Drawing on Windows 10 with the PaintTool SAI 2.0 painting application

Photoshop. Corel Painter. Artrage. Sketchbook Pro. Manga Studio 5 (also known as Clip Studio Paint, which I've discussed previously). There are tons of heavyweights in the digital painting arena, many of which you probably own (or begrudgingly rent).

You'd be forgiven thus for not really being familiar with the name PaintTool SAI.

The Basics

PaintTool SAI 1.2.0

Systemax's PaintTool SAI is a popular lightweight Japanese painting program that has an official English translation. When I say lightweight, I mean it quite literally. The program can be downloaded for under 3 MB of bandwidth, and when installed, inflates to an almost microscopic 5 MB. Going hand-in-hand with its lightweight nature is an extremely fast painting app. Everything loads quickly even on older PCs. Creating and manipulating layers

Going hand-in-hand with its lightweight nature is an extremely fast painting app. Everything loads quickly even on older PCs. Creating and manipulating layers is instantaneous. So too is transforming pixels, panning, zooming, and virtually everything else.

It's not like its wanting in features either. While obviously not as comprehensive as Photoshop's or Manga Studio 5/Clip Studio's, its feature set carries all the bare essentials you'd expect out of a modern desktop painting app. Rotating/inverting canvas views, skewing/scaling/transforming layers and selections, magic wands/buckets, clipping layers/masks, layer folders and blending modes, brush stroke stabilization, and some of the best inking brushes in the business, and more. It even features inking layers for scalable, modifiable flat vector graphics.

In fact, it's been doing many of these things long before some of its more heavyweight competitors had. This is because it has always been focused squarely on "digital painting" rather than "image editing". To that end, its very much a "do more with less" kind of minimalism. Where it lacked in features, it made up for being being very fun and intuitive for the task of digital painting. For this reason, it's gained a horde of loyal fans around the world.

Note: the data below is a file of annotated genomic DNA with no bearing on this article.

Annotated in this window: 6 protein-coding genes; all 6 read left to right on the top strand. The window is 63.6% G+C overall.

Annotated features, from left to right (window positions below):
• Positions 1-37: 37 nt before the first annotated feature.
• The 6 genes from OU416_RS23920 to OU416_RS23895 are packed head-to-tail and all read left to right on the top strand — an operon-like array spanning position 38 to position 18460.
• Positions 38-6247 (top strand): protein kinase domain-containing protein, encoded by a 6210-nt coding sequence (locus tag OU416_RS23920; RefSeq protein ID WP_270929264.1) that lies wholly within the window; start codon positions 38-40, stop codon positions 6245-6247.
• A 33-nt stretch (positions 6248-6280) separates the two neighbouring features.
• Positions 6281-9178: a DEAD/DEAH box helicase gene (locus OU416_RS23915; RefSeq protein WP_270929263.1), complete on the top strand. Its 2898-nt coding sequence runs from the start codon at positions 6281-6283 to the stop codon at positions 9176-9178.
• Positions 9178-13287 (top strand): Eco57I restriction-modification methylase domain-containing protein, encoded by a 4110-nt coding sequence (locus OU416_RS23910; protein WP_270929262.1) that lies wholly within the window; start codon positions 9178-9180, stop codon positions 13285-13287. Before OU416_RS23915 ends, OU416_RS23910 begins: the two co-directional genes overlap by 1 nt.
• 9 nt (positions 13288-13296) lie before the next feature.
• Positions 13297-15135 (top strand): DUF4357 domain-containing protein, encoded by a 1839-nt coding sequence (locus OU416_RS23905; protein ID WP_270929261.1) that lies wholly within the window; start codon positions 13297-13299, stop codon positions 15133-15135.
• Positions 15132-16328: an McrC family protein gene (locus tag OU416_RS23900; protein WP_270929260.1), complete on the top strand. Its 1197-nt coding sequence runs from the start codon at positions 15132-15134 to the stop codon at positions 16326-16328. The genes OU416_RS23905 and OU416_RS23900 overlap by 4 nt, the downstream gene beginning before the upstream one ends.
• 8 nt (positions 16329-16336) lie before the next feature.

Stalled Development

Unfortunately, it's also been missing some useful features, like text tools and perspective guides, which often made it hard for it to be an "all-in-one" painting program in the same way that Manga Studio 5/Clip Studio now is.

Worse yet, during the latter parts of the last decade, development almost completely ceased, with an update drought that lasted years. Failing to be updated to take advantage of newer Windows APIs and paradigms, no 64-bit version in sight, and newer, more robust programs like Manga Studio 5/Clip Studio coming out, many of us were ready write it off as a program no longer viable for the modern age until out of nowhere, in 2013, came the announcement of version 2.0.

More Modern

In addition to getting a 64-bit version capable of transcending the old resolution limit of 10,000 x 10,000 px, to up to 100,000 x 100,000 px, the new 2.0 also adds some new tricks, including:

  • A lot more layer blending modes
  • Perspective tools up to 3-point perspectives
  • Text tools
  • Shape tools
  • Now up to 8190 layers
  • Slick ellipse and straight line rulers
  • Compatibility with the Windows TabletPC API (and thus accepting pen input from devices like the Surface right out the box)

And more to come that have yet to be implemented.

In my exchanges with the sole developer, Koji Komatsu, he has indicated that he expects the program to be fully finished during the 2016 to 2017 time frame. Of particular interest to me was whether the new and improved PaintTool SAI 2.0 would be multi-touch compatible, enabling convenient touch gestures on devices like the Surface Pro 4 and the Surface Book. He has stated that he would consider adding such features, but the other, more crucial functions that would bring parity with the current version took precedence.

So no promises at this point in time. While disappointing, I still eagerly await 2.0 for use with my desktop.


Komatsu frequently uploads new beta builds for testing in both Japanese and English, the latter of which can be found here.

It's also important to stress that Komatsu has indicated buyers of the current version will get a free upgrade to version 2.0. You can also try out the app for free for one month through Systemax's main page here. The program can be had for ¥5400 JPY (roughly $45 USD at the time of this writing).

Look forward to more coverage from me on future development of PaintTool SAI 2.0 as new technical previews get released.

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